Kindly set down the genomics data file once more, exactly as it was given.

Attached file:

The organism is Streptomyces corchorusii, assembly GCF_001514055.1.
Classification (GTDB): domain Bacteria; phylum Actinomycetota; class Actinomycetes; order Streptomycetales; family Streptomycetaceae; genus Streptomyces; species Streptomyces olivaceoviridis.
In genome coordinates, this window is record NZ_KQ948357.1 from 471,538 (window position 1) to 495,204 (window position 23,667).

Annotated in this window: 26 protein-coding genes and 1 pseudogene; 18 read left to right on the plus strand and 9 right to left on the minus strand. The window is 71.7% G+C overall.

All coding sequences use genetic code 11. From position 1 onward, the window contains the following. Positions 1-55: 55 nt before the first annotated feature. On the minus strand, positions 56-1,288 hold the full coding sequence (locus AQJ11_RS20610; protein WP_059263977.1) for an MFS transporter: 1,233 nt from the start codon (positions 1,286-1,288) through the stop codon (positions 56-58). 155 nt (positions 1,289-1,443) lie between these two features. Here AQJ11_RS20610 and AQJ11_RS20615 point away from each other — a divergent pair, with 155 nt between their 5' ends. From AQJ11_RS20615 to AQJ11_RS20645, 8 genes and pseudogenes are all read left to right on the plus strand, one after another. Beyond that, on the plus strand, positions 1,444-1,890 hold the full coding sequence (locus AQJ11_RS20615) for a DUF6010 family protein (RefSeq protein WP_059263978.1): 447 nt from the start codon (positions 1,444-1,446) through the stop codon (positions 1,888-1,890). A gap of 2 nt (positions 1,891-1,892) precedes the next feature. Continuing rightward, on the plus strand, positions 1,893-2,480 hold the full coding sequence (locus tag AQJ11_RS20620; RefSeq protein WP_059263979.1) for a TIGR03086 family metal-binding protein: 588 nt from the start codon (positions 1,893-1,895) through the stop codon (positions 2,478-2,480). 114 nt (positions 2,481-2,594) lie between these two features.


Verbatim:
The organism is Streptomyces corchorusii, assembly GCF_001514055.1.
Classification (GTDB): domain Bacteria; phylum Actinomycetota; class Actinomycetes; order Streptomycetales; family Streptomycetaceae; genus Streptomyces; species Streptomyces olivaceoviridis.
In genome coordinates, this window is record NZ_KQ948357.1 from 471,538 (window position 1) to 495,204 (window position 23,667).

Annotated in this window: 26 protein-coding genes and 1 pseudogene; 18 read left to right on the plus strand and 9 right to left on the minus strand. The window is 71.7% G+C overall.

All coding sequences use genetic code 11. From position 1 onward, the window contains the following. Positions 1-55: 55 nt before the first annotated feature. On the minus strand, positions 56-1,288 hold the full coding sequence (locus AQJ11_RS20610; protein WP_059263977.1) for an MFS transporter: 1,233 nt from the start codon (positions 1,286-1,288) through the stop codon (positions 56-58). 155 nt (positions 1,289-1,443) lie between these two features. Here AQJ11_RS20610 and AQJ11_RS20615 point away from each other — a divergent pair, with 155 nt between their 5' ends. From AQJ11_RS20615 to AQJ11_RS20645, 8 genes and pseudogenes are all read left to right on the plus strand, one after another. Beyond that, on the plus strand, positions 1,444-1,890 hold the full coding sequence (locus AQJ11_RS20615) for a DUF6010 family protein (RefSeq protein WP_059263978.1): 447 nt from the start codon (positions 1,444-1,446) through the stop codon (positions 1,888-1,890). A gap of 2 nt (positions 1,891-1,892) precedes the next feature. Continuing rightward, on the plus strand, positions 1,893-2,480 hold the full coding sequence (locus tag AQJ11_RS20620; RefSeq protein WP_059263979.1) for a TIGR03086 family metal-binding protein: 588 nt from the start codon (positions 1,893-1,895) through the stop codon (positions 2,478-2,480). 114 nt (positions 2,481-2,594) lie between these two features.